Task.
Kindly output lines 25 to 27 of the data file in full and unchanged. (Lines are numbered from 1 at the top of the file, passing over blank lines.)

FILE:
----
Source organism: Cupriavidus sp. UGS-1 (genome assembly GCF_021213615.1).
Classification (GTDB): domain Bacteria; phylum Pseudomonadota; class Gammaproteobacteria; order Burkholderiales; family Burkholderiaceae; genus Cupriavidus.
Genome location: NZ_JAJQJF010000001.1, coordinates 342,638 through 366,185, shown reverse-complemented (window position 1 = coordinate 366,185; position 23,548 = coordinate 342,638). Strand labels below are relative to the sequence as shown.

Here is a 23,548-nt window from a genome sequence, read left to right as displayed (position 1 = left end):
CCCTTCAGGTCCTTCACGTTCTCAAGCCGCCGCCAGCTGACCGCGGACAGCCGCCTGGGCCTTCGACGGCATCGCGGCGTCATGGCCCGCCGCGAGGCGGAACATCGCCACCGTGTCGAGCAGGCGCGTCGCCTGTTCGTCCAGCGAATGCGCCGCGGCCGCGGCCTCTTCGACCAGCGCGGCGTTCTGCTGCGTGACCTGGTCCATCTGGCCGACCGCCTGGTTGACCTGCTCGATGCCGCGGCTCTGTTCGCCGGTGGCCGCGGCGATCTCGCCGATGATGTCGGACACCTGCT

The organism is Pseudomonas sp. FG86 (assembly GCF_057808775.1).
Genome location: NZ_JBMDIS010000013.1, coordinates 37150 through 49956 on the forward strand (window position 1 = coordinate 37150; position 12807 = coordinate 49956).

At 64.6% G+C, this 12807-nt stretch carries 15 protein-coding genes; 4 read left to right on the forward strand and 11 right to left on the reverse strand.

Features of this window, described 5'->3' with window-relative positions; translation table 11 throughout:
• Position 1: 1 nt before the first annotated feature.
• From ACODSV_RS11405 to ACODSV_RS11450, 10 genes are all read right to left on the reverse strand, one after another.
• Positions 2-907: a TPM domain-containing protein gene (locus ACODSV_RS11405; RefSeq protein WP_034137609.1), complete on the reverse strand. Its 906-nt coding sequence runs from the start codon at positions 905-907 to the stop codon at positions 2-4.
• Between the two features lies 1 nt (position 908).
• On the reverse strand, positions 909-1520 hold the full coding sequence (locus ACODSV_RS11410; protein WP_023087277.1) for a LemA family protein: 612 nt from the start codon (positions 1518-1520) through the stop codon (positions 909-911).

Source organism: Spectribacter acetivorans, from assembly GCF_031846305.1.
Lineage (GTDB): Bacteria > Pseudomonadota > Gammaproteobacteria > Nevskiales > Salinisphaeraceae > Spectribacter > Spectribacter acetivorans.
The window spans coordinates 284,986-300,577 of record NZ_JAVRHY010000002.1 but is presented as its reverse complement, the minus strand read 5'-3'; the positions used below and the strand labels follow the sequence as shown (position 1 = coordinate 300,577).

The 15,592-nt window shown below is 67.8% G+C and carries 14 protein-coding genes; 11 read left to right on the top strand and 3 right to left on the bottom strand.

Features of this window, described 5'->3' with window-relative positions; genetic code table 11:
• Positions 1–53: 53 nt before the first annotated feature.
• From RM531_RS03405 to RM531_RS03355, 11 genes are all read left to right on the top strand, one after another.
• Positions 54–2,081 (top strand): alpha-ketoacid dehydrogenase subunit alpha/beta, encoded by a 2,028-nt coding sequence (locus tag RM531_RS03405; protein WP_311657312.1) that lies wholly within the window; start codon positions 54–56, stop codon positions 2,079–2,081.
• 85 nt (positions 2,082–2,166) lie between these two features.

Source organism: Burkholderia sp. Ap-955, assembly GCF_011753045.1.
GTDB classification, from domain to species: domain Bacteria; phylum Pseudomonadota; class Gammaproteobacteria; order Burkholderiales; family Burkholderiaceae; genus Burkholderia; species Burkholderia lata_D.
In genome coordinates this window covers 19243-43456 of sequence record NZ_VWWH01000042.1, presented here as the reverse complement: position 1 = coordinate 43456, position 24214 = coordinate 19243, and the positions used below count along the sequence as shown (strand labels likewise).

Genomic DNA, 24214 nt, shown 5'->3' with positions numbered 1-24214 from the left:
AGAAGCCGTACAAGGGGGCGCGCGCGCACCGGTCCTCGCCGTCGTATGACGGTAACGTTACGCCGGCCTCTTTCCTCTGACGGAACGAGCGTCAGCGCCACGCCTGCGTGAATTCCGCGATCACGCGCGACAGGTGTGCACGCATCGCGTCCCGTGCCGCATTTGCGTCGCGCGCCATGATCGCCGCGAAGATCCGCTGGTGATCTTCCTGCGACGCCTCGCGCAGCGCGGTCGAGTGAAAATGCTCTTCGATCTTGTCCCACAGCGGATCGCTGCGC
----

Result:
GTDB classification, from domain to species: domain Bacteria; phylum Pseudomonadota; class Gammaproteobacteria; order Burkholderiales; family Burkholderiaceae; genus Burkholderia; species Burkholderia lata_D.
In genome coordinates this window covers 19243-43456 of sequence record NZ_VWWH01000042.1, presented here as the reverse complement: position 1 = coordinate 43456, position 24214 = coordinate 19243, and the positions used below count along the sequence as shown (strand labels likewise).

Genomic DNA, 24214 nt, shown 5'->3' with positions numbered 1-24214 from the left: